In talking with producers at the Farm Futures Summit, I was asked about the best trustee roles to use for legacy planning. I am not an attorney. I do NOT give legal advice. However, there have been some recent trends worth noting.
Irrevocable trusts are commonly used to move assets out of the estate, and avoid estate tax concerns. An irrevocable trust is permanent, so it’s a special tool for particular situations. But, it is a common estate planning tool.
Every trust names at least one trustee to be the responsible party. There was a time when trustees would be one person who had all the responsibilities of caring for the trust once it was put into force. Today, it’s more common that traditional trust functions are divided among multiple trustees.
Key trustee roles
General or administrative trustee is responsible for maintaining the records and filing taxes for the trust. Often this is a good role for a corporate trustee. They have systems and processes to do this work efficiently and consistently. If you shop around, you can often find a smaller local trust company that provides these services at a value.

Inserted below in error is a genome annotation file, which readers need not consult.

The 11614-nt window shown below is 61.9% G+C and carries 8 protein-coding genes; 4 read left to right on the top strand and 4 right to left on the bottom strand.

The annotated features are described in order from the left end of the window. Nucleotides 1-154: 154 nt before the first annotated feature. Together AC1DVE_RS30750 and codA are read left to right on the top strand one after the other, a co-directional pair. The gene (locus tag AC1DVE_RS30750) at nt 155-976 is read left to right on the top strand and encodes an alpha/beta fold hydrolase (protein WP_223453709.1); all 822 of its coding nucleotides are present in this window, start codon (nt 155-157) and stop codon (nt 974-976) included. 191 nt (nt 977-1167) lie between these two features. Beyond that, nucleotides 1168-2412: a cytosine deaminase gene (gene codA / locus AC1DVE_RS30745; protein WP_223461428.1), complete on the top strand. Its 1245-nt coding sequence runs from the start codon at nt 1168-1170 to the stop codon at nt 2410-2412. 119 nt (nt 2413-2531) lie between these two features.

Investment trustee is a role that is permitted under most state rules. This would allow the trust to be set up in a favorable state and yet hold a local business and allow the family to continue to work with a trusted investment advisor.
Distribution committees are sometimes used to help with decisions about releasing assets. This establishes a separate fiduciary, or a fiduciary group, to make any decisions about distributions from the trust. This approach can allow you to have a tax expert, an investment expert and a family member all serve to make decisions about which distributions the trust allows and how to make them in the best interest of the beneficiaries.
Trust protector is a separate fiduciary position that holds powers to fire and replace other trustees, change the governing law or the location of the trust. This is a relatively new approach, so discuss it with your attorney carefully.
Other trust roles
There are other trust roles that are less common and might be worth discussing with your attorney. Ask her about:
-Loan director trustee
-Charitable selector trustee
-The power to add beneficiaries
-Power to change in situs and governing law
-Power of appointment
Remember, your job is not to build the trust. Your job is to be clear on your goals and discuss your wishes with your estate planning attorney. There are many legal strategies and instruments that can help you get to your goals.
If this blog has got you thinking about your own situation, get in touch with my office (email@example.com).
The opinions of the author are not necessarily those of Farm Futures or Penton Agriculture.